views regarding our technological progress toward the goal of a national missile defense, as well as their thoughts on what technical challenges remain to be overcome.
The status of our ABM capabilities will be a crucial factor in our decision whether to deploy a national missile defense by the year 2005. To put this hearing into context, the administration has repeatedly said they will base their deployment decision on four criteria:
(1) whether a threat exists to the United States,
(2) the cost-effectiveness of missile defenses,
(3) whether the necessary technology exists to build a defensive system, and
(4) whether the benefits of deploying that system outweigh any possible negative effects it might have on U.S. - Russian relations.
On the first point, the administration granted that a missile threat exists during the lead-up to the March vote on the Cochran bill. By including missile defense procurement money in the Future Years Defense Plan, the administration also seems to have decided that the proposed, very limited, National Missile Defense system will be worth the money if it works.
But the jury is still out when it comes to the administration's final two criteria, both of which were supported by the Senate in the amended Cochran bill. It will not surprise my colleagues to hear that I strongly doubt that those criteria can be met in the near term.
On the topic of today's hearing, let me be blunt. Nothing I have heard so far has convinced me that we are ready to field an effective missile defense by 2005, which is the administration's earliest target-date for deployment.
I am concerned, moreover, that we may deploy a national missile defense for political reasons, without adequate testing. The 1998 Welch Report - the product of an independent commission charged by the Defense Department with assessing the missile defense testing program - warned that:
"To succeed, the national missile defense program must meet a series of formidable challenges. [It] should be restructured now to provide for adequate, sequential development and testing."
Without a rigorous development and testing program, the Welch panel warned of a "rush to failure."
Events since then are not reassuring. The first intercept test of the national system has been delayed until August because of fuel leaks in the kill vehicle. Because of that delay, the administration may be forced to decide on deployment after only three intercept attempts. That is far too few tests on which to base such a major decision, at least in my view.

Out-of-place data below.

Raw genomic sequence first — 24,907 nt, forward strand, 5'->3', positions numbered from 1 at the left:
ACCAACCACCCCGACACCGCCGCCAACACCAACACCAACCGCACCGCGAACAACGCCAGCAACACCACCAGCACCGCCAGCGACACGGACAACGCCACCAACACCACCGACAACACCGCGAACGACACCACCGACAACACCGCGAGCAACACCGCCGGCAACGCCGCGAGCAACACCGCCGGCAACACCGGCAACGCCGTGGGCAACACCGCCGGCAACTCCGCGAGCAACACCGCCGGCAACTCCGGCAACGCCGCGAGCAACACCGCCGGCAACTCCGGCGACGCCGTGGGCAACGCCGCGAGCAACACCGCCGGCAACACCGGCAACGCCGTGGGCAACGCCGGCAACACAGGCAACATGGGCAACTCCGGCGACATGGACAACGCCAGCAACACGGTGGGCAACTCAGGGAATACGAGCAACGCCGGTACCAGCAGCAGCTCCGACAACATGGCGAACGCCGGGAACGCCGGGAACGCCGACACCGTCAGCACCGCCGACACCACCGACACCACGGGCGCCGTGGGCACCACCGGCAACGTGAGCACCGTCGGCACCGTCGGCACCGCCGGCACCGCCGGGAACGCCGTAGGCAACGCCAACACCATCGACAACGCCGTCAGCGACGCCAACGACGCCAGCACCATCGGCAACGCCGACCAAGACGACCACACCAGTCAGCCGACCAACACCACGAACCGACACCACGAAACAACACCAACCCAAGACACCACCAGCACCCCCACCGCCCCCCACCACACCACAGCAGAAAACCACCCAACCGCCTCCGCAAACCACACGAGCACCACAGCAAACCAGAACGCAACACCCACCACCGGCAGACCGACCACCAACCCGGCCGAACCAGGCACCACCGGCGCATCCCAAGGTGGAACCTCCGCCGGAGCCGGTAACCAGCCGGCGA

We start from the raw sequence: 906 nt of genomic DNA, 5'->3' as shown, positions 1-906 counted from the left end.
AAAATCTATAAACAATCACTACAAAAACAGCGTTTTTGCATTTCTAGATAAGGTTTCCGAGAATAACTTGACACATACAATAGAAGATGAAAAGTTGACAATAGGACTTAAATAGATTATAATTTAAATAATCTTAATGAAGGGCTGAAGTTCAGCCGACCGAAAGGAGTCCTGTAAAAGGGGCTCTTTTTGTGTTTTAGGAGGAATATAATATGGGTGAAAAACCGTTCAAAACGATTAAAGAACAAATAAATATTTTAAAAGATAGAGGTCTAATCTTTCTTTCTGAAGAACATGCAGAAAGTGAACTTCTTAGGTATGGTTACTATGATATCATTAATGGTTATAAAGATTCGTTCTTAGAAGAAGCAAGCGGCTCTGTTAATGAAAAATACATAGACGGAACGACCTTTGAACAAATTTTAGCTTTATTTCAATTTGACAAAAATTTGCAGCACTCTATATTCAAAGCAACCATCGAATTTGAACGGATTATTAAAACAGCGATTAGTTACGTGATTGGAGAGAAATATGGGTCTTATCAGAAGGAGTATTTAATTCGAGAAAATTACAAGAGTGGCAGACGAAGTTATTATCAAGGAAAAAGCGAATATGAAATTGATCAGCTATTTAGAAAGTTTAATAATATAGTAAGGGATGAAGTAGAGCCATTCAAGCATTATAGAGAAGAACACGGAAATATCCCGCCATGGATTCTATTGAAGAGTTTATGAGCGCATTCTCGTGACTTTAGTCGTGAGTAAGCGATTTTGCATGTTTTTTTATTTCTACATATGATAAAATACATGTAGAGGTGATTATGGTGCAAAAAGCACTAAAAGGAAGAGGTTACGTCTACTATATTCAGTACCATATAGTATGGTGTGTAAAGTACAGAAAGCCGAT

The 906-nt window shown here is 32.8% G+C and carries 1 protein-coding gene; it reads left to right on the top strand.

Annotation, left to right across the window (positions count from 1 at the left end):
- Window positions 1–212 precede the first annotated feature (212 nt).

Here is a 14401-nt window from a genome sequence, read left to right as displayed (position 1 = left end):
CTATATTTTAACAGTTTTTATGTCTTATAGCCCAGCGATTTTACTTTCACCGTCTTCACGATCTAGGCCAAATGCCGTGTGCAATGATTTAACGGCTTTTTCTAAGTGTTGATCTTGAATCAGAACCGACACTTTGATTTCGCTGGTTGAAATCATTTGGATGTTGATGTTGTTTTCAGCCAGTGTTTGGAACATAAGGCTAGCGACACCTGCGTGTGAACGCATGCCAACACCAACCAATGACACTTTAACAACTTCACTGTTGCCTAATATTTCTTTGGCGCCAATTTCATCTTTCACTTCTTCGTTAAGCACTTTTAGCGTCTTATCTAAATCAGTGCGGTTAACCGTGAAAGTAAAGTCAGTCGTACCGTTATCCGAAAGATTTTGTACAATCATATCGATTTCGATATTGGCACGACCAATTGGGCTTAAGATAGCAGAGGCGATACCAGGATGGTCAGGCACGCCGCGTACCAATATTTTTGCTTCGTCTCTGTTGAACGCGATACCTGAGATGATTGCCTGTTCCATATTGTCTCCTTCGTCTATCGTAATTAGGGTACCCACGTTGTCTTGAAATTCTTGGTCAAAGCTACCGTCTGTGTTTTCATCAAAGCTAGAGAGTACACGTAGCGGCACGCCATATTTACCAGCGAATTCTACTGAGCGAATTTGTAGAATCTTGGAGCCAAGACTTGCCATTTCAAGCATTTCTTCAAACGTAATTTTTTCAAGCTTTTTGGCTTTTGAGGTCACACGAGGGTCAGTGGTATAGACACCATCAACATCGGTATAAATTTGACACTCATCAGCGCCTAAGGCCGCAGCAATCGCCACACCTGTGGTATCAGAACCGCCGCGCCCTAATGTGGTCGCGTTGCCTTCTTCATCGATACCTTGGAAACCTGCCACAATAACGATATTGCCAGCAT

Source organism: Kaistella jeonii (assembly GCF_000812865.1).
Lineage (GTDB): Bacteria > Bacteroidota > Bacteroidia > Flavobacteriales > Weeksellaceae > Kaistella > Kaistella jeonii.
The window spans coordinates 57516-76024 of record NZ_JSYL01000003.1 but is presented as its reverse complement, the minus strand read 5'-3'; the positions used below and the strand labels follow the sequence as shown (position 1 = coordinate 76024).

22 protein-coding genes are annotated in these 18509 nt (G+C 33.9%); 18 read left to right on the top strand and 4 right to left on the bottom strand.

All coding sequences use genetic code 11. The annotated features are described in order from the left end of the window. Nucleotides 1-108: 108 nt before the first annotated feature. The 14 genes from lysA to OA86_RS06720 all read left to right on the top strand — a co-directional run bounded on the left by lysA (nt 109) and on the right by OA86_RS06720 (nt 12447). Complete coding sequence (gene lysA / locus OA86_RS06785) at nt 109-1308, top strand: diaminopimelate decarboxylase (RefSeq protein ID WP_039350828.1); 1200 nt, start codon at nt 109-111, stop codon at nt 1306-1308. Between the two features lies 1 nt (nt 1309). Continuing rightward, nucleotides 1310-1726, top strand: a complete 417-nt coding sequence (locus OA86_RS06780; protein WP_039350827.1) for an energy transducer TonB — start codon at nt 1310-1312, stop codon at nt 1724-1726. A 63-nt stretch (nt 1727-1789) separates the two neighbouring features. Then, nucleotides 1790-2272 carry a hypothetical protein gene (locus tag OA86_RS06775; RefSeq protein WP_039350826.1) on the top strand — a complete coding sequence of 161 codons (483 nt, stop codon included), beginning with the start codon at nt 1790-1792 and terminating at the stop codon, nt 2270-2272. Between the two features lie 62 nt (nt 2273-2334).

Testing issues aside, I am concerned that our currently envisioned system may be the wrong tool for the job. I remain skeptical that national missile defenses currently under development are the best means to decrease the threat of missile attack.
A missile defense system must be able to defeat countermeasures. But the proposed system may be vulnerable to very simple countermeasures.
A missile defense system needs to defend against the most likely ICBM payload --namely, chemical or biological bomblets. But the proposed system may be ineffective against such attacks. The most likely missile attack against United States territory may be from cruise missiles or short-range, ship-borne missiles, yet the proposed system cannot even begin to defend against those attacks.
I wonder, therefore, whether early deployment of a national missile defense system is a wise response to the emerging missile threat to the United States.
I wonder whether we should not consider alternative means of decreasing the missile threat, rather than spending billions of dollars to deploy a ballistic missile defense that will only provide modest benefits and may well fail the technology test --as well as the test of maintaining U.S.-Russian strategic security, which we will discuss in tomorrow's hearing.
Again Mr. Chairman, I look forward to hearing the views of the witnesses on these important technical issues. Today's hearing should provide us a much clearer picture regarding some of the implications of deploying missile defenses.